BCRF SCIENTISTS SEARCH FOR THE MOST EFFECTIVE, TARGETED TREATMENTS
Investigators are seeking to advance personalized medicine to optimize care
BCRF will invest $37.1 million to improve treatments, develop new therapies and optimize care for patients with breast cancer. As part of these efforts, BCRF will expand the Drug Research Collaborative to include studies of an androgen receptor drug approved for prostate cancer as a possible treatment for certain breast cancers and increase its investment in immuno-oncology.
BCRF INVESTS IN QUALITY OF LIFE DURING AND AFTER BREAST CANCER TREATMENT
There are more than 3.5M survivors in the U.S. today, the largest number in history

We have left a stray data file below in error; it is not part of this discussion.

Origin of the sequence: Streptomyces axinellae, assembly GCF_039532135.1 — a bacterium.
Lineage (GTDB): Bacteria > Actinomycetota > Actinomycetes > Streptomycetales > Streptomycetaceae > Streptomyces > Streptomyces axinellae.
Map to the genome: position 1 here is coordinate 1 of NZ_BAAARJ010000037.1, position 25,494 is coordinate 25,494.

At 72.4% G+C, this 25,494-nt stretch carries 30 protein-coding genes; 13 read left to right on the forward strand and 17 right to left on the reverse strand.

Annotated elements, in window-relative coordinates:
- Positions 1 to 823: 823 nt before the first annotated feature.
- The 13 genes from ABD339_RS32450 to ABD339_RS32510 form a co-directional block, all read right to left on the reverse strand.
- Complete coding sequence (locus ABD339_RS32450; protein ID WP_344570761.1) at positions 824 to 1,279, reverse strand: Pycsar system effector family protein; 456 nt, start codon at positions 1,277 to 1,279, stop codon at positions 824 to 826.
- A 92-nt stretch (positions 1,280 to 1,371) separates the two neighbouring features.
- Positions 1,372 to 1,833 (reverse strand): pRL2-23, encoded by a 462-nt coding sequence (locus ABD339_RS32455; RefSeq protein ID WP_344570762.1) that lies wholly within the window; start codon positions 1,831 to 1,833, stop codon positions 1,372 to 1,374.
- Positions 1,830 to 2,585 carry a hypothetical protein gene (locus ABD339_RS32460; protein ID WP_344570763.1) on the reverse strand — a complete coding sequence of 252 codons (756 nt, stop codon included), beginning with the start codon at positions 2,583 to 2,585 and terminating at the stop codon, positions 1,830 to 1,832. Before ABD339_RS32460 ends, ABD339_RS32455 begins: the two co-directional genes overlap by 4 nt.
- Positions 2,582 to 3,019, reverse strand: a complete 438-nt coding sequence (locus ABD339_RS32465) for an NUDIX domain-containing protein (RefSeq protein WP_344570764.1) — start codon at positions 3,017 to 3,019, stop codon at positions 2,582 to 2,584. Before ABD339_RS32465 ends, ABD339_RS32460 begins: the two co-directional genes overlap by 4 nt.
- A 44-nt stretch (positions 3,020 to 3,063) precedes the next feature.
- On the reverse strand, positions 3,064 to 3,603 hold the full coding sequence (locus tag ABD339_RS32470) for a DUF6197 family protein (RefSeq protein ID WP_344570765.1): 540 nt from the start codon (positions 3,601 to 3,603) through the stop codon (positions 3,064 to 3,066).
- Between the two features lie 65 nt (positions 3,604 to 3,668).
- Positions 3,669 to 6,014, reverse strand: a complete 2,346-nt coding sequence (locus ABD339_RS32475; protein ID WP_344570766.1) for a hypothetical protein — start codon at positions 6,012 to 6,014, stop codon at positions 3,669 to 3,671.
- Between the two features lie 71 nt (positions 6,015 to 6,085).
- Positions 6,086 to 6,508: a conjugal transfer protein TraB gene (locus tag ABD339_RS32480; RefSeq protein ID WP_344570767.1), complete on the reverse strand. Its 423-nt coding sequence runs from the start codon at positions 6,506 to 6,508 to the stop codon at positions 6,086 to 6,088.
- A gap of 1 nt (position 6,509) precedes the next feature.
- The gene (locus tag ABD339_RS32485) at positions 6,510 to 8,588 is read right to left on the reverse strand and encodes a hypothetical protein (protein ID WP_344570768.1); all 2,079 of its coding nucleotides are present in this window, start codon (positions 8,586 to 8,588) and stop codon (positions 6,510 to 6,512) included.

This year, BCRF is investing nearly $5.3 million in survivorship research to improve the quality of life of patients during and after treatment. With more than 3.5 million breast cancer survivors in the U.S., the largest cancer survivor group, alongside the 150,000 estimated people living with metastatic disease, patients face a multitude of physical, mental and emotional challenges, ranging from pain and fatigue to cognitive and sleeping issues. These challenges may persist long after treatment is over or are simply a part of daily life for those who may always require treatment.
“Each year, BCRF-funded investigators bring us closer to our mission of ending breast cancer as a life-threatening disease,” said Dorraya El-Ashry, BCRF Chief Scientific Officer. “With every breakthrough, we are improving outcomes and saving lives.”